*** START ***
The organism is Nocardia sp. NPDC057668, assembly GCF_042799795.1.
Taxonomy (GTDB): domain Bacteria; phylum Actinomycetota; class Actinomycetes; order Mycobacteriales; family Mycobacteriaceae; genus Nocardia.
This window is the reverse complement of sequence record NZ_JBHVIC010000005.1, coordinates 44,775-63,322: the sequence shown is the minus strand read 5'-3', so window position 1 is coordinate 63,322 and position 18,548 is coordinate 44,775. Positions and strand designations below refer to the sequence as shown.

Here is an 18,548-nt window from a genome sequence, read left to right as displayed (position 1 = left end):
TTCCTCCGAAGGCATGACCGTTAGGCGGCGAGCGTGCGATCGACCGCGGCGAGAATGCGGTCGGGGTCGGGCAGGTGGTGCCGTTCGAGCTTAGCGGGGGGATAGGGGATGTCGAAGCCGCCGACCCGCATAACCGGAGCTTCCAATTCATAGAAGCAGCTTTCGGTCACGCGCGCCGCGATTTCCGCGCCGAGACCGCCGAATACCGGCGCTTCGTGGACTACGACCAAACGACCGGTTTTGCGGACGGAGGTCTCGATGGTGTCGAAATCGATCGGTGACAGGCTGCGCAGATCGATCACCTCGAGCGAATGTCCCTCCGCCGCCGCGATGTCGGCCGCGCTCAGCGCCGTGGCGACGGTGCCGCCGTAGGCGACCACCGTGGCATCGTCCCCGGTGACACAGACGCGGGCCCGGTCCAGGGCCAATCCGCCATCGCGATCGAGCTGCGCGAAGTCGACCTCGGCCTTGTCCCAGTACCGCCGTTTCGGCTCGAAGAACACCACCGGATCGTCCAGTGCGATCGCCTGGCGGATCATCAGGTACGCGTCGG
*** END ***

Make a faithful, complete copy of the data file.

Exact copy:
The organism is Nocardia sp. NPDC057668, assembly GCF_042799795.1.
Taxonomy (GTDB): domain Bacteria; phylum Actinomycetota; class Actinomycetes; order Mycobacteriales; family Mycobacteriaceae; genus Nocardia.
This window is the reverse complement of sequence record NZ_JBHVIC010000005.1, coordinates 44,775-63,322: the sequence shown is the minus strand read 5'-3', so window position 1 is coordinate 63,322 and position 18,548 is coordinate 44,775. Positions and strand designations below refer to the sequence as shown.

Here is an 18,548-nt window from a genome sequence, read left to right as displayed (position 1 = left end):
TTCCTCCGAAGGCATGACCGTTAGGCGGCGAGCGTGCGATCGACCGCGGCGAGAATGCGGTCGGGGTCGGGCAGGTGGTGCCGTTCGAGCTTAGCGGGGGGATAGGGGATGTCGAAGCCGCCGACCCGCATAACCGGAGCTTCCAATTCATAGAAGCAGCTTTCGGTCACGCGCGCCGCGATTTCCGCGCCGAGACCGCCGAATACCGGCGCTTCGTGGACTACGACCAAACGACCGGTTTTGCGGACGGAGGTCTCGATGGTGTCGAAATCGATCGGTGACAGGCTGCGCAGATCGATCACCTCGAGCGAATGTCCCTCCGCCGCCGCGATGTCGGCCGCGCTCAGCGCCGTGGCGACGGTGCCGCCGTAGGCGACCACCGTGGCATCGTCCCCGGTGACACAGACGCGGGCCCGGTCCAGGGCCAATCCGCCATCGCGATCGAGCTGCGCGAAGTCGACCTCGGCCTTGTCCCAGTACCGCCGTTTCGGCTCGAAGAACACCACCGGATCGTCCAGTGCGATCGCCTGGCGGATCATCAGGTACGCGTCGG